Page 33 - Jewish Book Annual Volume 44

Basic HTML Version

2 1
very rich literature on Eretz-Israel you will not find even one
work, written by a Jew for Jews, which presents a general picture
of Eretz-Israel, past and present, without which one cannot arrive
at a more or less correct description of the future potentialities of
the land. Most of the books, even those written by secular Chris­
tians, consider it for the most part from a theological viewpoint.”
Ben-Gurion and Ben-Zvi stressed that the Christian researcher
has no interest in the history of the land during the lengthy
period between the destruction of the Second Temple and the
19th century (except for the Crusades). Nor does he have the nec­
essary knowledge of post-biblical literature (and Josephus), a fact
which detracts from the scientific value of his writing. They con­
cluded: “The redemption of Eretz-Israel by Jews cannot come
without the redemption of the knowledge of Eretz-Israel by Jew­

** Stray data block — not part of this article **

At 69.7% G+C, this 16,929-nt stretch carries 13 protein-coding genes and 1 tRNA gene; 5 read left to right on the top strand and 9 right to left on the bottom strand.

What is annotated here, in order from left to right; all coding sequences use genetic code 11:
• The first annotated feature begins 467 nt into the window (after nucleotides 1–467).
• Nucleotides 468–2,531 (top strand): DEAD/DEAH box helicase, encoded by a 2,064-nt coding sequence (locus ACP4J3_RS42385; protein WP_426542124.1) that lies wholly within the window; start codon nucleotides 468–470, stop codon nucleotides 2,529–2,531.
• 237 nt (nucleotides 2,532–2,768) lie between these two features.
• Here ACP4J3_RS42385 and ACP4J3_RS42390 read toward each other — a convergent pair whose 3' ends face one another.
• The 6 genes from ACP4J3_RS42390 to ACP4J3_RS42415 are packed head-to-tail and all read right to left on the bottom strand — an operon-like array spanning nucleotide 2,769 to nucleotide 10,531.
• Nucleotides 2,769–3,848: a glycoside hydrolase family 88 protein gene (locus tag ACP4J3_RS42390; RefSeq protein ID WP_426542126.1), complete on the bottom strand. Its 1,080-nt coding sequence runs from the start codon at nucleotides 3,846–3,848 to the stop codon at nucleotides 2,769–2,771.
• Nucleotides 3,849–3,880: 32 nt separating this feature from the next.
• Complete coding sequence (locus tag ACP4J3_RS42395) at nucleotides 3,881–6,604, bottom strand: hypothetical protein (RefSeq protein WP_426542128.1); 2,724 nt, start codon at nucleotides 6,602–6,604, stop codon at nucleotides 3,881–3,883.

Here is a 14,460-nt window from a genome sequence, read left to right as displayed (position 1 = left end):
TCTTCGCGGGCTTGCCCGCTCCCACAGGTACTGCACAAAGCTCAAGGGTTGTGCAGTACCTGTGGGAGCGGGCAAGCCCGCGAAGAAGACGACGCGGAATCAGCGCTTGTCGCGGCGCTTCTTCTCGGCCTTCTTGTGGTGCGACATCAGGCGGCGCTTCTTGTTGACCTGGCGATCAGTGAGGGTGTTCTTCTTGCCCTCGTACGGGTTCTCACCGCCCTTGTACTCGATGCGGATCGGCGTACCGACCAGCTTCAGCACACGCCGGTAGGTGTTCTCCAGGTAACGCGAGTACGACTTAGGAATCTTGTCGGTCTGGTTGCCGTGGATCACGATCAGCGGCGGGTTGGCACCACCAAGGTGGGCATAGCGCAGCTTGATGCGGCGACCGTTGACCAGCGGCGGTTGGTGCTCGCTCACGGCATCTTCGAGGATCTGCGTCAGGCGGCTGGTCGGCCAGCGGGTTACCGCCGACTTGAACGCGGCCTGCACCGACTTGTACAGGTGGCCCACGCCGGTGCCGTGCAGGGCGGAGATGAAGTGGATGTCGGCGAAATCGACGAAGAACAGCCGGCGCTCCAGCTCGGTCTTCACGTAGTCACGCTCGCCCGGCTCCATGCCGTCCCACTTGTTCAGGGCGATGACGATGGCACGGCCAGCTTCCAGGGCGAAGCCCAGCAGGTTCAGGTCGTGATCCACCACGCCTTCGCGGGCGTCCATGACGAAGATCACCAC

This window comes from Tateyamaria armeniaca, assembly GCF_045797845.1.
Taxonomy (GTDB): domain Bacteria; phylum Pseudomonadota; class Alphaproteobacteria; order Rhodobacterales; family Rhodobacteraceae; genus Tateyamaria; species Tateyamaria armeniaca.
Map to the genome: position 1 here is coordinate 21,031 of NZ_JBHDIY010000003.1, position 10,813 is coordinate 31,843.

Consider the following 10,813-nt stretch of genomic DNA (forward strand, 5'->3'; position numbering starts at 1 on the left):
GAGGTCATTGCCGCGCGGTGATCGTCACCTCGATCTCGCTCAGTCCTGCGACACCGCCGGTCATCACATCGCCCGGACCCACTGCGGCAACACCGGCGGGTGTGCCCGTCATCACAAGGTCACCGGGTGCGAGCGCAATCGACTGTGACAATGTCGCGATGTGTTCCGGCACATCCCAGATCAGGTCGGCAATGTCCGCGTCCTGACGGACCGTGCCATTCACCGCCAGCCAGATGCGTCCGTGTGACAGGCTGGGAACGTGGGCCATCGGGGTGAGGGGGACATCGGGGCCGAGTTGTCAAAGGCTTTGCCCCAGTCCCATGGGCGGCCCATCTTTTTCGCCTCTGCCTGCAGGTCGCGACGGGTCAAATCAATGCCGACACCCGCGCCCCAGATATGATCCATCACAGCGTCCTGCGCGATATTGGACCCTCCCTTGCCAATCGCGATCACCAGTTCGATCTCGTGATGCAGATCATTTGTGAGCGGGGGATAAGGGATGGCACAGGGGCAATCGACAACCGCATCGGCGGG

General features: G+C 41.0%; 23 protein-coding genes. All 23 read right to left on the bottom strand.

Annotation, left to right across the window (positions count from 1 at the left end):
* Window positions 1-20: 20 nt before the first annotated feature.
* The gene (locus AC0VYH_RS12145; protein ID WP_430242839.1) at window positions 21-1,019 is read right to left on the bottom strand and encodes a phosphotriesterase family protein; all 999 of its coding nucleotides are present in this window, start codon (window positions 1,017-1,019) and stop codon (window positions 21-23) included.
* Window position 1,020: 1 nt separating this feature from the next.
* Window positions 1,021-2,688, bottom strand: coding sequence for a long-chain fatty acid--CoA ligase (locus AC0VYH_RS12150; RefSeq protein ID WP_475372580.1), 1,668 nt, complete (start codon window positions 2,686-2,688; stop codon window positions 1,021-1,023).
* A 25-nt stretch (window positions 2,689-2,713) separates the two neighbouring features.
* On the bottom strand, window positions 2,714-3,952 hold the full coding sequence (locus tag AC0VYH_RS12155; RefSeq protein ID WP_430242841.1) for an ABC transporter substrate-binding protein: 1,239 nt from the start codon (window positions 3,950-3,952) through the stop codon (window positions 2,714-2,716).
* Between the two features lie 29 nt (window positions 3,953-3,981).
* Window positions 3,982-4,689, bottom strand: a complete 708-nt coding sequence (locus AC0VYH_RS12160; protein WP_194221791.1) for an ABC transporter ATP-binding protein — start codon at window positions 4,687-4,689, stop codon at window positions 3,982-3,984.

ish scholars. This is not a task for an individual or individuals, but
for all the intellectual forces in Jewish life that are engaged in
Jewish research.”
It is quite evident that the two authors, who expressed not their
view alone but that of an entire generation, sought to differenti­
ate between the sacred history of Eretz-Israel, which is written as
background to theological research and religious faith, and a
Jewish history which is a national-secular history of the land. Such
a history is concerned not with Eretz-Israel as the scene of mirac­
ulous events and as a terra santa, a land of holy sites, but as a land
which has a “secular” history. It was necessary, therefore, to study
its settlement, demography, society, economy and other spheres
of human endeavor which evolved there. But the aim and moti­
vation are national; not history for its own sake, but knowledge of
the land as an expression of the redemption of Eretz-Israel by
Jews through scientific study as well. When seen through Jewish
eyes it will loom as a central and vital chapter in the history of our
national rebirth and of the new Hebrew culture. As in literature
and the theatre, so in research, too, must the national rebirth pro­
duce original and independent fruits in order to free Hebrew
culture from dependence on translations from other cultures.
It is noteworthy that a similar rationale for Eretz-Israel
research (including archaeological study) was expressed in
Orthodox circles. We find it stated in the approbations to the